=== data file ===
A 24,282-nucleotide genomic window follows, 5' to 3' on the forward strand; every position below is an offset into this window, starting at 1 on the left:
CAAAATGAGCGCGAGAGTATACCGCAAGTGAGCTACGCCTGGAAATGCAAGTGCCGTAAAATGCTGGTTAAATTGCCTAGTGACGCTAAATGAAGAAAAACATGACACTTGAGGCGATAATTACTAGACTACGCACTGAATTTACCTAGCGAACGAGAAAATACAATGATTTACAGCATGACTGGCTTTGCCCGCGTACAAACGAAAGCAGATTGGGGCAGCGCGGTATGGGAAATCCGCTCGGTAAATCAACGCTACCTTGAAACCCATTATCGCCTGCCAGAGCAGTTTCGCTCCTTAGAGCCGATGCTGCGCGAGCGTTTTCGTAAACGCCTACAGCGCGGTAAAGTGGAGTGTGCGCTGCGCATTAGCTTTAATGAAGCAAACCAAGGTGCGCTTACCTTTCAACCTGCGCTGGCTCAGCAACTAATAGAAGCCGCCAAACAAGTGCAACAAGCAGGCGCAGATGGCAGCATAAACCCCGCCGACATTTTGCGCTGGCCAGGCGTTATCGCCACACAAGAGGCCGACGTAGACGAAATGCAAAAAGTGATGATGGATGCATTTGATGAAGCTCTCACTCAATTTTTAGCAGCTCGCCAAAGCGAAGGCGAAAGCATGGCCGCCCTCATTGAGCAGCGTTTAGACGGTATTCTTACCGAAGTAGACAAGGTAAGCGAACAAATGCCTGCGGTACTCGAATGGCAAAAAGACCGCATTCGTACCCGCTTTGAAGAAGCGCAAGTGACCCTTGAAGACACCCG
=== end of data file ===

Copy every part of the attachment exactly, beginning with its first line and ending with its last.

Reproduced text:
A 24,282-nucleotide genomic window follows, 5' to 3' on the forward strand; every position below is an offset into this window, starting at 1 on the left:
CAAAATGAGCGCGAGAGTATACCGCAAGTGAGCTACGCCTGGAAATGCAAGTGCCGTAAAATGCTGGTTAAATTGCCTAGTGACGCTAAATGAAGAAAAACATGACACTTGAGGCGATAATTACTAGACTACGCACTGAATTTACCTAGCGAACGAGAAAATACAATGATTTACAGCATGACTGGCTTTGCCCGCGTACAAACGAAAGCAGATTGGGGCAGCGCGGTATGGGAAATCCGCTCGGTAAATCAACGCTACCTTGAAACCCATTATCGCCTGCCAGAGCAGTTTCGCTCCTTAGAGCCGATGCTGCGCGAGCGTTTTCGTAAACGCCTACAGCGCGGTAAAGTGGAGTGTGCGCTGCGCATTAGCTTTAATGAAGCAAACCAAGGTGCGCTTACCTTTCAACCTGCGCTGGCTCAGCAACTAATAGAAGCCGCCAAACAAGTGCAACAAGCAGGCGCAGATGGCAGCATAAACCCCGCCGACATTTTGCGCTGGCCAGGCGTTATCGCCACACAAGAGGCCGACGTAGACGAAATGCAAAAAGTGATGATGGATGCATTTGATGAAGCTCTCACTCAATTTTTAGCAGCTCGCCAAAGCGAAGGCGAAAGCATGGCCGCCCTCATTGAGCAGCGTTTAGACGGTATTCTTACCGAAGTAGACAAGGTAAGCGAACAAATGCCTGCGGTACTCGAATGGCAAAAAGACCGCATTCGTACCCGCTTTGAAGAAGCGCAAGTGACCCTTGAAGACACCCG